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Parent-Coach Relationships: A Thoughtful Approach

September 29, 2015

The culture of a youth sports team is made from more than just the children on the field and their coach. Assistant coaches, team managers and parents all become a part of what will ultimately cultivate the kind of group that can make a significant impact on kids, and the parent-coach relationships are a key element of that group. Any part of this group can be disruptive to the team’s culture, but when the breakdown of culture comes from the poor behavior of parents, it can be especially difficult for a coach to yield their influence, in part, because there are fewer chances at communication.

To help prevent parents from becoming disruptive in the first place, youth coaches need to first be proactive in fostering positive parent-coach relationships and in their conveyance of team culture. If parents become disruptive regardless of understanding a culture that doesn’t stand for that kind of behavior, coaches should seek to have a better understanding of the parent’s position before making up their mind on how to react.

SET EXPECTATIONS EARLY

There are several ways to start the season off right with parents. The Positive Coaching Alliance  (PCA) suggests three techniques to kick-off communication right.

  1. Write a letter – This letter sets up expectations for the season. It’s a chance to let parents know your coaching philosophy and the importance of honoring your team culture and the game. This letter lays the foundation for a parent as partner relationship. In this letter coaches can be explicit in their request for parents to respect different aspects of the game including the rules, officials, team members, the sidelines, other parents and of course, coaches. Here, it’s okay to remind parents that they are role models through their actions and responses to the season’s ups and downs.
  2. Host a meeting – Pre-season meetings can cover a variety of issues, but it’s good to reserve some time to talk about the coach’s goals as well as parents’ goals for the season. Recruit parents to be part of the team culture by asking for volunteers for snacks, scorekeeping etc. The PCA suggests assigning a parent as Culture Keeper. The Culture Keeper helps shape the foundation of a positive team experience.
  3. Create a Parent Pledge – Similar to the letter, the Parent Pledge states the coach’s philosophy and asks parents to set an example for their child. Specifically, the Parent Pledge asks for parents’ initials next to statements about refraining from negative comments, honoring the game and self-control.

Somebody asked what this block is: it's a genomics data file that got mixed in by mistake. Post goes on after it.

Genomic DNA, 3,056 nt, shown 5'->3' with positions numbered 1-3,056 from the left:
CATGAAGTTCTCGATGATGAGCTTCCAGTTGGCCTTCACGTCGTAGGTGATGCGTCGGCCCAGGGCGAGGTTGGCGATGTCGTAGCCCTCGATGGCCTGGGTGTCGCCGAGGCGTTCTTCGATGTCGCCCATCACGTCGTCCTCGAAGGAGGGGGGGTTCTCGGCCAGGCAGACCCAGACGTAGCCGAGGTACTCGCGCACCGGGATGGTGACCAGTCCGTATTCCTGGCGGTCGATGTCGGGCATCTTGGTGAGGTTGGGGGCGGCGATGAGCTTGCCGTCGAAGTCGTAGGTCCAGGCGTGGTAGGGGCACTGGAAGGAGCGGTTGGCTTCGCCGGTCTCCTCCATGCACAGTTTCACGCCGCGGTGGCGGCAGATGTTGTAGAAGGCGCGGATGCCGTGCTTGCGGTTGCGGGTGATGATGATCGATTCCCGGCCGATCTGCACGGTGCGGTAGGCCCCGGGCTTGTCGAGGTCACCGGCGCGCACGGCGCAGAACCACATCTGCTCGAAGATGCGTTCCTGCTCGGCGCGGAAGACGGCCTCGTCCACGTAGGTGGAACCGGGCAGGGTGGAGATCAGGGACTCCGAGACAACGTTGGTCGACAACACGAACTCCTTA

Setting expectations in a positive way at the very beginning of the season will hopefully keep parents from becoming troublesome, but of course it isn’t guaranteed to work every time.

WHEN PARENTS BECOME DISRUPTIVE

It’s important to remember that the problem of disruptive parents is not an isolated problem. Unruly parents pop up in all communities, regardless of socioeconomics, race and region. They aren’t mutually exclusive to sports either – negative parents can be found in relation to every kind of youth activity.

Even when a parent is disruptive, they are still a valuable source of input. Find a time when emotions aren’t particularly high and invite the parent to have a conversation.  Hopefully, communication has happened throughout the season up to this point – getting to know them and their children is important to everyday coaching. Remember that parents should be considered your partner in getting the most of their child and more often than not, a parent just needs to get something off their chest.

According to PlayPositive.com, “try hard not to be defensive or evasive. Welcome the chance to deepen your relationship with the players’ parents. You may learn some things about them, their children – and maybe even yourself – that help improve your coaching. Hear the parents out. Seek first to understand before being understood.”

If needed, coaches should allow themselves time to consider the parent’s position. After that consideration, if a coach feels secure in their own position, they can have the confidence to stand their ground. Coaches need to do what they think is right.

“As a Positive Coach, you do what you think is right. Just as you would teach your players to do, and just as the players’ parents would teach them to do also.”

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